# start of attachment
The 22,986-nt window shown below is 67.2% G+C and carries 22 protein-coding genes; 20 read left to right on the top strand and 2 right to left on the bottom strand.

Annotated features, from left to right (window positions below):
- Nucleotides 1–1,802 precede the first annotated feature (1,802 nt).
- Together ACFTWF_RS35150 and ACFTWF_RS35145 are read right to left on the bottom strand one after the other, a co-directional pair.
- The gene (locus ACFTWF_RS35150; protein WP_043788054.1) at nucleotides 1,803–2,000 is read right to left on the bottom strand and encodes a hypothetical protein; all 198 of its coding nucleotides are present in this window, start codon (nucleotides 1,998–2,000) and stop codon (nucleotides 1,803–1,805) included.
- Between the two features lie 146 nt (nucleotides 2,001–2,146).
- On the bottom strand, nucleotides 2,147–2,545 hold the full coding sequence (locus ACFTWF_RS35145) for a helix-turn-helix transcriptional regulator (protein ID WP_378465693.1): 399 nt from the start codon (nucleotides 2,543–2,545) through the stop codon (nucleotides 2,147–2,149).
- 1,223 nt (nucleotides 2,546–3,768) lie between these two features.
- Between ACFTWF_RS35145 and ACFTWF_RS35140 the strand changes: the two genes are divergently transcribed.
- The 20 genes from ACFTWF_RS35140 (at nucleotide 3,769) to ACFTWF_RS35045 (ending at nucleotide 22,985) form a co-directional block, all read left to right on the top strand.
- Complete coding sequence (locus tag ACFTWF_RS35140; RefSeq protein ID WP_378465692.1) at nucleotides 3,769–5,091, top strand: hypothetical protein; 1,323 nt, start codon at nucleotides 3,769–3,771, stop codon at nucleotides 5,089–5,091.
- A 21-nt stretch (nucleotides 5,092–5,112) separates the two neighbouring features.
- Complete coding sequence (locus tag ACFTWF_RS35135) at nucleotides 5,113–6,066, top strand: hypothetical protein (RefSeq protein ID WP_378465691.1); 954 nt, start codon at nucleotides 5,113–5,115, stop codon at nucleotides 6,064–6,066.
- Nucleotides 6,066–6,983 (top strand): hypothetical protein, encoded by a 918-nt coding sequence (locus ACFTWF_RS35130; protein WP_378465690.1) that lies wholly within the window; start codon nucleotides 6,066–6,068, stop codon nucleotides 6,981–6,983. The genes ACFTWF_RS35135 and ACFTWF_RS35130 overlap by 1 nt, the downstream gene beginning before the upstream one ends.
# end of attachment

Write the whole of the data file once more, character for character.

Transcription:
The 22,986-nt window shown below is 67.2% G+C and carries 22 protein-coding genes; 20 read left to right on the top strand and 2 right to left on the bottom strand.

Annotated features, from left to right (window positions below):
- Nucleotides 1–1,802 precede the first annotated feature (1,802 nt).
- Together ACFTWF_RS35150 and ACFTWF_RS35145 are read right to left on the bottom strand one after the other, a co-directional pair.
- The gene (locus ACFTWF_RS35150; protein WP_043788054.1) at nucleotides 1,803–2,000 is read right to left on the bottom strand and encodes a hypothetical protein; all 198 of its coding nucleotides are present in this window, start codon (nucleotides 1,998–2,000) and stop codon (nucleotides 1,803–1,805) included.
- Between the two features lie 146 nt (nucleotides 2,001–2,146).
- On the bottom strand, nucleotides 2,147–2,545 hold the full coding sequence (locus ACFTWF_RS35145) for a helix-turn-helix transcriptional regulator (protein ID WP_378465693.1): 399 nt from the start codon (nucleotides 2,543–2,545) through the stop codon (nucleotides 2,147–2,149).
- 1,223 nt (nucleotides 2,546–3,768) lie between these two features.
- Between ACFTWF_RS35145 and ACFTWF_RS35140 the strand changes: the two genes are divergently transcribed.
- The 20 genes from ACFTWF_RS35140 (at nucleotide 3,769) to ACFTWF_RS35045 (ending at nucleotide 22,985) form a co-directional block, all read left to right on the top strand.
- Complete coding sequence (locus tag ACFTWF_RS35140; RefSeq protein ID WP_378465692.1) at nucleotides 3,769–5,091, top strand: hypothetical protein; 1,323 nt, start codon at nucleotides 3,769–3,771, stop codon at nucleotides 5,089–5,091.
- A 21-nt stretch (nucleotides 5,092–5,112) separates the two neighbouring features.
- Complete coding sequence (locus tag ACFTWF_RS35135) at nucleotides 5,113–6,066, top strand: hypothetical protein (RefSeq protein ID WP_378465691.1); 954 nt, start codon at nucleotides 5,113–5,115, stop codon at nucleotides 6,064–6,066.
- Nucleotides 6,066–6,983 (top strand): hypothetical protein, encoded by a 918-nt coding sequence (locus ACFTWF_RS35130; protein WP_378465690.1) that lies wholly within the window; start codon nucleotides 6,066–6,068, stop codon nucleotides 6,981–6,983. The genes ACFTWF_RS35135 and ACFTWF_RS35130 overlap by 1 nt, the downstream gene beginning before the upstream one ends.